Your doctor may want to order appropriate tests or diagnostic studies, depending upon the type of exercise that you intend to do (more intense exercise require more careful screening) and your baseline health. Simple blood and urine tests can determine your long-term blood sugar control, cholesterol level, and kidney function. A treadmill test, better known as a stress test, can detect if your blood flow is limited, which would indicate the presence of coronary artery disease. The results of this test will enable your doctor to gauge whether your heart can handle the stress of regular physical activity. Stress tests are especially useful for people with risk factors that predispose them to cardiovascular disease.
The American Diabetes Association recommends a stress test for people with diabetes who are embarking on a new exercise program and fall into one of the following categories :

  • Are over 25 years old AND have had type 2 diabetes for 10 years.
  • Are over 25 years old AND have had type 1 diabetes for 15 years.
  • Have additional cardiovascular risk factors beyond diabetes, including high cholesterol, high blood pressure, or a family. history of premature heart disease; smoking is also a risk factor.
  • Have autonomic neuropathy.
  • Have peripheral arterial disease.

Additional diagnostic studies to evaluate your heart health may be warranted if you have an abnormal stress test, a prior history of heart disease, or other test results (such as those from an electrocardiogram or ECG) that preclude the use of a straightforward stress test.
Don’t let all this scare you off. These tests are designed to tease out problems that might not otherwise be obvious, but most people do just fine on them. And even if problems are discovered, you still have an advantage : You can deal with them at a much earlier stage than otherwise would have been possible. If a problem does exist, it’s most likely that you will be able to reduce your risks and begin an exercise program anyway.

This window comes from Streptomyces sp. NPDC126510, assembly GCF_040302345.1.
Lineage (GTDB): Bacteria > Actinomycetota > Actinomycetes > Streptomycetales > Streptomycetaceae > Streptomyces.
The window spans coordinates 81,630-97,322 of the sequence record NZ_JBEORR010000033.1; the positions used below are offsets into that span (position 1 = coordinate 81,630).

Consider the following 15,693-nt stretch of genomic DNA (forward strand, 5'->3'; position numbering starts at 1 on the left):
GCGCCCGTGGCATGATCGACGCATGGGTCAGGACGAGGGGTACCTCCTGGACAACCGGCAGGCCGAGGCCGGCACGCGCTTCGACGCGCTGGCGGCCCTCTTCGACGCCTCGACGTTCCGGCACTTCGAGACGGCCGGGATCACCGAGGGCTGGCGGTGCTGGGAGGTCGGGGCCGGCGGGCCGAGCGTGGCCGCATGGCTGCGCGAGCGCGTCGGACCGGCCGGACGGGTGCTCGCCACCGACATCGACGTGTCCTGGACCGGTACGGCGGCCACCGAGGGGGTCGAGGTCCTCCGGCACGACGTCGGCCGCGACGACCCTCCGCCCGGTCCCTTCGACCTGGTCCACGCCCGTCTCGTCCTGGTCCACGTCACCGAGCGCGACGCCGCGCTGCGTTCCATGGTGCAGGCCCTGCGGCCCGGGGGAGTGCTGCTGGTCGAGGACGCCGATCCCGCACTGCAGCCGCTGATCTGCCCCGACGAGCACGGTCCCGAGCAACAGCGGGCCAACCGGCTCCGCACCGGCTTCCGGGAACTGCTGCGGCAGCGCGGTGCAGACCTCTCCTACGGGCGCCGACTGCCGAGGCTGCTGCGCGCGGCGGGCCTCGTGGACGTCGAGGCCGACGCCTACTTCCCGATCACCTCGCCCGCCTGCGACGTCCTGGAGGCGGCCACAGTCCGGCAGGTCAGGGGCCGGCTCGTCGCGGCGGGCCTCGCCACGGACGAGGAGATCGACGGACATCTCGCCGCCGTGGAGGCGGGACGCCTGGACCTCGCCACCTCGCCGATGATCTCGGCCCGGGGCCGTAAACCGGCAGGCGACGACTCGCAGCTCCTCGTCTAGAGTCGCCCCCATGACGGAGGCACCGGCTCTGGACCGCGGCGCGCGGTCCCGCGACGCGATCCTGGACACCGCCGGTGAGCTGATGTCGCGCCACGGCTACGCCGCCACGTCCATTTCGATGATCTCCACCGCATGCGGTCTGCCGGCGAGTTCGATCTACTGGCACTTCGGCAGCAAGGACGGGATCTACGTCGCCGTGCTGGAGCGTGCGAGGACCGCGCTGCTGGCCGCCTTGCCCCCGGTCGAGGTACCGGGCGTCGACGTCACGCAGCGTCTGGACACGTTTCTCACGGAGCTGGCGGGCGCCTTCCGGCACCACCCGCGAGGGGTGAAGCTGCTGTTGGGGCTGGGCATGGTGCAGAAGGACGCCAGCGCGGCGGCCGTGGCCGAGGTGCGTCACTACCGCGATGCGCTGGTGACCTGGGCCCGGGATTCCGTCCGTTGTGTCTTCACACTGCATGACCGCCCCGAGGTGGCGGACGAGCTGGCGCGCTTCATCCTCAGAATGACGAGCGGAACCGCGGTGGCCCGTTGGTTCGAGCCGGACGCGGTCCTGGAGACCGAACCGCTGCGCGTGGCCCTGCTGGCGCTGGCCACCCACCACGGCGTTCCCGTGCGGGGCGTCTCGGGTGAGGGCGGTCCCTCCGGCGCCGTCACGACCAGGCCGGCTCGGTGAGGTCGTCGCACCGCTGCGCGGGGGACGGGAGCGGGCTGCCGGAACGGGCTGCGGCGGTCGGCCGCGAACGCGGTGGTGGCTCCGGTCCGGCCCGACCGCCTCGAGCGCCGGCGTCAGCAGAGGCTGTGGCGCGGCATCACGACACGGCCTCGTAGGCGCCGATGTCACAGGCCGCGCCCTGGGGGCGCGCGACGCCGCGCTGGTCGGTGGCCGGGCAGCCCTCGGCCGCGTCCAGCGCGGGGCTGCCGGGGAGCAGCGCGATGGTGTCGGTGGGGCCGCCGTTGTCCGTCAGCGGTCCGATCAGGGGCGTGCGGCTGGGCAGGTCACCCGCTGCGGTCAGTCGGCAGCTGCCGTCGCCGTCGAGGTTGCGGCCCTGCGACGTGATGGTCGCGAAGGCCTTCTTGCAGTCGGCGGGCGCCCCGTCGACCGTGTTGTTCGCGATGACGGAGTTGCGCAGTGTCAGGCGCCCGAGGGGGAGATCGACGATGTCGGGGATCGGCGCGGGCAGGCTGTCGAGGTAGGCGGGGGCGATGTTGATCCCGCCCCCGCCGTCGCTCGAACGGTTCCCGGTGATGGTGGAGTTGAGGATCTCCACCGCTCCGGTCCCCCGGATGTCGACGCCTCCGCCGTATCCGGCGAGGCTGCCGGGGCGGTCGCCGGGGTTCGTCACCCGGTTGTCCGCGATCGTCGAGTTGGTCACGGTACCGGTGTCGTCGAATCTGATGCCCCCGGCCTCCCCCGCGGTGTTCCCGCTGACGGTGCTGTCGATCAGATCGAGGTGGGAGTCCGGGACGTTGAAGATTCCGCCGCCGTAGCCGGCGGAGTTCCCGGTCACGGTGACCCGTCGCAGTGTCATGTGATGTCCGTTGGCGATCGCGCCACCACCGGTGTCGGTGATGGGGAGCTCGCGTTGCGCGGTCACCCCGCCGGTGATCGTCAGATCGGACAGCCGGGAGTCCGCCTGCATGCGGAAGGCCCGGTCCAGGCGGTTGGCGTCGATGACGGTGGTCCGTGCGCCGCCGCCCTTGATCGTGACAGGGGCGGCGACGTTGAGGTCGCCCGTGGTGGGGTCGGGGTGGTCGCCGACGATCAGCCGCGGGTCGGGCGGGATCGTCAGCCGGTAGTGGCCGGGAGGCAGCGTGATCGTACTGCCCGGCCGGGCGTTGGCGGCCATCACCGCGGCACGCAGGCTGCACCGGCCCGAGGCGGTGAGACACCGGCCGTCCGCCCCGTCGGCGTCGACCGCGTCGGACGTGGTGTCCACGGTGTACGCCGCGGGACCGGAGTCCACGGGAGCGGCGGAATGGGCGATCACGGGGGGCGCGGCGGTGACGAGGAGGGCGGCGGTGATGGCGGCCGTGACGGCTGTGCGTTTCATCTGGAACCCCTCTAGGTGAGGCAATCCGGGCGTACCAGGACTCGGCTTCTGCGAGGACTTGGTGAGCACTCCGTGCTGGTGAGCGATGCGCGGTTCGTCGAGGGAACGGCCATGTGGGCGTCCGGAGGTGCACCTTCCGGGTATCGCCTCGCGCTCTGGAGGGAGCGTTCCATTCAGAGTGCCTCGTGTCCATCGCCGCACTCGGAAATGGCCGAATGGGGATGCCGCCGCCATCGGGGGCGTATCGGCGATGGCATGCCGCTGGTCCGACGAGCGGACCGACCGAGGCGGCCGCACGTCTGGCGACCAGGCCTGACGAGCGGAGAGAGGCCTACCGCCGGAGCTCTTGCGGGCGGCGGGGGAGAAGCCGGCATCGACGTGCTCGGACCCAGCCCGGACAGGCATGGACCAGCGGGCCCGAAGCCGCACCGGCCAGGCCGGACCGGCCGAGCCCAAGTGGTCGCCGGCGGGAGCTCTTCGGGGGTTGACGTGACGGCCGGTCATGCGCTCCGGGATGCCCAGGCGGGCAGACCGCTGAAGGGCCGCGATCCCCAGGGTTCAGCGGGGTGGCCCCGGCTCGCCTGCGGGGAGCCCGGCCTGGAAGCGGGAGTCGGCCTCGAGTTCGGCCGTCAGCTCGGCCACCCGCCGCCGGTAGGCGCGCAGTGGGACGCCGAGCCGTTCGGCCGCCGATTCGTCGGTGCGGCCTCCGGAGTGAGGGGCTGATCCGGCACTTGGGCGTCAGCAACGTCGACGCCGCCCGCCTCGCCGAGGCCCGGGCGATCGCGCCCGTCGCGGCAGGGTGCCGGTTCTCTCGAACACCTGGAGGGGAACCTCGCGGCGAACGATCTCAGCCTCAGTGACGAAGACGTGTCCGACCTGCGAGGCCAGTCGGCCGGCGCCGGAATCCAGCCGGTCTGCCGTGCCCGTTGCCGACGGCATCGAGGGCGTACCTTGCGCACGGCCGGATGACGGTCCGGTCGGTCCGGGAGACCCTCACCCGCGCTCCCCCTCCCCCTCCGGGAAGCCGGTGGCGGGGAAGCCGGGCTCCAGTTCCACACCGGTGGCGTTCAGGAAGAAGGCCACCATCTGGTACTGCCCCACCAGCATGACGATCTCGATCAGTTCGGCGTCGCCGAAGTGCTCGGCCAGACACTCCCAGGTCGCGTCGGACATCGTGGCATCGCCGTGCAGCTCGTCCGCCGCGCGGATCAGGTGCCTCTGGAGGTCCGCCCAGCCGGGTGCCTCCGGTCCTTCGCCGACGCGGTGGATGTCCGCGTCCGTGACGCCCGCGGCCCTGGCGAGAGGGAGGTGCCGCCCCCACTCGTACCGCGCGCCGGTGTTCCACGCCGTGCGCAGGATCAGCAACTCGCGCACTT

Together, you and your doctor should be able to design an individualized exercise program that is tailored to your specific needs and interests once the test results are in, whatever they are.

Endurance. Strength. Aerobic health. Weight loss. These are just some of the many benefits you can reap form exercise. But before you start, you’ll need a strong foundation to build on. The cornerstone of that foundation is thorough, comprehensive health screening.

Joel B. Braunstein, MD, MBA, is an assistant professor and associate director of the Clinical Trial Center, Division of Cardiology, at Northwestern University Medical School, Chicago, Ill.

Before you start

ALTHOUGH most people with diabetes can exercise safely, exercise involves some risks. To shift the benefit-to-risk ratio in your favour, take these precautions :

  • Have a medical exam before you begin your exercise program, including an exercise test with EKG monitoring, especially if you have cardiovascular disease, you are over 35, you have high blood pressure or elevated cholesterol levels, you smoke, or you have a family history of heart disease.
  • Discuss with your doctor any unusual symptoms that you experience during of after exercise.
  • If you have diabetes-related complications, check with your health care team about special precautions.
  • Learn how to prevent and treat low blood sugar levels (hypoglycaemia). If you take oral agents or insulin, monitor your blood sugar levels before, during, and after exercise.
  • If you have type 1 and your blood sugar is above 250 mg/dl, check your urine for ketones. Don’t exercise if ketones are present.
  • Always warm up and cool down.
  • Don’t exercise outdoors when the weather is too hot and humid or too cold.
  • Pay special attention to proper footwear. Inspect your feet daily and always after you exercise.

This column provides general guidelines and advice regarding exercise and its role in the management of diabetes. This column is NOT intended to offer individualized medical or exercise advice. The opinions expressed in this column are the author’s and do not necessarily correspond to the views of the institutions he is associated with.